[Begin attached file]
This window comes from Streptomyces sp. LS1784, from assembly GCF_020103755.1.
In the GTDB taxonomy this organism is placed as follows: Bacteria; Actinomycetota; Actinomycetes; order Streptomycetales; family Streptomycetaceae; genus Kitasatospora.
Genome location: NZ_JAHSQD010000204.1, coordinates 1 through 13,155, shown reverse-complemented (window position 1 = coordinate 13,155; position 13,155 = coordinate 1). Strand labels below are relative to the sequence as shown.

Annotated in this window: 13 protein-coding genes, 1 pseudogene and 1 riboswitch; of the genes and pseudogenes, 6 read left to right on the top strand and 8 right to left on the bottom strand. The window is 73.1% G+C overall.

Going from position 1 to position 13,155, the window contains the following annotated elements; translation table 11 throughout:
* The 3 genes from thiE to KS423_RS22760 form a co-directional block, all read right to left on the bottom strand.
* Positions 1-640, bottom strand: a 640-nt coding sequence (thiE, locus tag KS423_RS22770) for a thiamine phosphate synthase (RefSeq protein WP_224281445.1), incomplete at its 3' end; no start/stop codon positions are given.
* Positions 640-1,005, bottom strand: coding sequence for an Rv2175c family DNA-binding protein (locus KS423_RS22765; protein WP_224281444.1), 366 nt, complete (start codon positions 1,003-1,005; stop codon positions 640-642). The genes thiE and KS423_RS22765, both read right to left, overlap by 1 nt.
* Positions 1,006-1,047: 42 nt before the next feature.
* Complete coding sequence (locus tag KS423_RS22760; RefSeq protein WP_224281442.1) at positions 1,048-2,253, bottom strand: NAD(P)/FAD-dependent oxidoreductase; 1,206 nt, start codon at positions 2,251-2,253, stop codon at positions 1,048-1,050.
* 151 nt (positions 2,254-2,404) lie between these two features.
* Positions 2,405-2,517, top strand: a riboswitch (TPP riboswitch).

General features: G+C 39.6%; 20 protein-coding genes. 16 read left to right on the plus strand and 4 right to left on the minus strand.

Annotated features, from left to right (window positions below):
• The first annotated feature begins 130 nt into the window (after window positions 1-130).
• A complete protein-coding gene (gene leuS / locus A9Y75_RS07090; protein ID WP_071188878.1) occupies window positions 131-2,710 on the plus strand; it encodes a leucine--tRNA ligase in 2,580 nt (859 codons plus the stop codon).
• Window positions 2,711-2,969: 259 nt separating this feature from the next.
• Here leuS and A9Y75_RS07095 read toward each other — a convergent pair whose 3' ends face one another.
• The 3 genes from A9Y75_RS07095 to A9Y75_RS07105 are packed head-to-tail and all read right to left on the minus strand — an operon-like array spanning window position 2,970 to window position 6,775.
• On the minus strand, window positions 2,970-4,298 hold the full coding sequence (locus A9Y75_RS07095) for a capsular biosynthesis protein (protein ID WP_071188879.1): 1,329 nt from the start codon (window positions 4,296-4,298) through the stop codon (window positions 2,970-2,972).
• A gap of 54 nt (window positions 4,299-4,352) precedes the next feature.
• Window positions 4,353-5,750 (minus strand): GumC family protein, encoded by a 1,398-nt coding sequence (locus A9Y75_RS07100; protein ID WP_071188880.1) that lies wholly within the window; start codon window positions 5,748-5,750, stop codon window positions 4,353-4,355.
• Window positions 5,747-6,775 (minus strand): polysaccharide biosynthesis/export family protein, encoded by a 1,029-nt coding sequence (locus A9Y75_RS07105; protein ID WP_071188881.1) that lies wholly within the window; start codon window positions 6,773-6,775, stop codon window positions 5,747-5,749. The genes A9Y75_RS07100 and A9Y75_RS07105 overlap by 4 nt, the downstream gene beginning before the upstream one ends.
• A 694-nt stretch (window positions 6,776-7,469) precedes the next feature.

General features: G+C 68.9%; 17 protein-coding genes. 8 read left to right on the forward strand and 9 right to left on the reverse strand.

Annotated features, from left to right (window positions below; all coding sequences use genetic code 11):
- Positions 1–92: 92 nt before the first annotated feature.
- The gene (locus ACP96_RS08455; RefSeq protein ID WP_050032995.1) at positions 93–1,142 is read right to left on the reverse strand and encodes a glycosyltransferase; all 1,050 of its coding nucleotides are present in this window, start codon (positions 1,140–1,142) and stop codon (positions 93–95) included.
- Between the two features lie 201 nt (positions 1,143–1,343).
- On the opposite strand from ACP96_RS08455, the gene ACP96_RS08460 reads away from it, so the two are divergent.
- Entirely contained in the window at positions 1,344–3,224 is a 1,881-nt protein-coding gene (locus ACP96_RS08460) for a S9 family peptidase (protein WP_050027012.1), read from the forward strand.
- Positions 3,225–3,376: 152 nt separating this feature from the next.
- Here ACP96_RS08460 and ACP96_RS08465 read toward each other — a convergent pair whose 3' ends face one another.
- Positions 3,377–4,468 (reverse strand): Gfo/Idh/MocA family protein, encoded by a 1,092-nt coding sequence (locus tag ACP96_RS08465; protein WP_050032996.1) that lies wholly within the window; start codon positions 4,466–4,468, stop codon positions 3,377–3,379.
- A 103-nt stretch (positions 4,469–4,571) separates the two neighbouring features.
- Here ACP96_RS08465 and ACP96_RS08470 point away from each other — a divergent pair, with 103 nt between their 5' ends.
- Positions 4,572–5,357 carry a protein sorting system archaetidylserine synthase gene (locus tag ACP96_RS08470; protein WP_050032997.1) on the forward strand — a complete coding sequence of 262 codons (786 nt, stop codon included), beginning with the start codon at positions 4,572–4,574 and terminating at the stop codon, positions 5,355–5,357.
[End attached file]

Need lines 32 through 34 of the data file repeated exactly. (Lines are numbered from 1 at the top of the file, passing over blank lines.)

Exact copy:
- Positions 3,225–3,376: 152 nt separating this feature from the next.
- Here ACP96_RS08460 and ACP96_RS08465 read toward each other — a convergent pair whose 3' ends face one another.
- Positions 3,377–4,468 (reverse strand): Gfo/Idh/MocA family protein, encoded by a 1,092-nt coding sequence (locus tag ACP96_RS08465; protein WP_050032996.1) that lies wholly within the window; start codon positions 4,466–4,468, stop codon positions 3,377–3,379.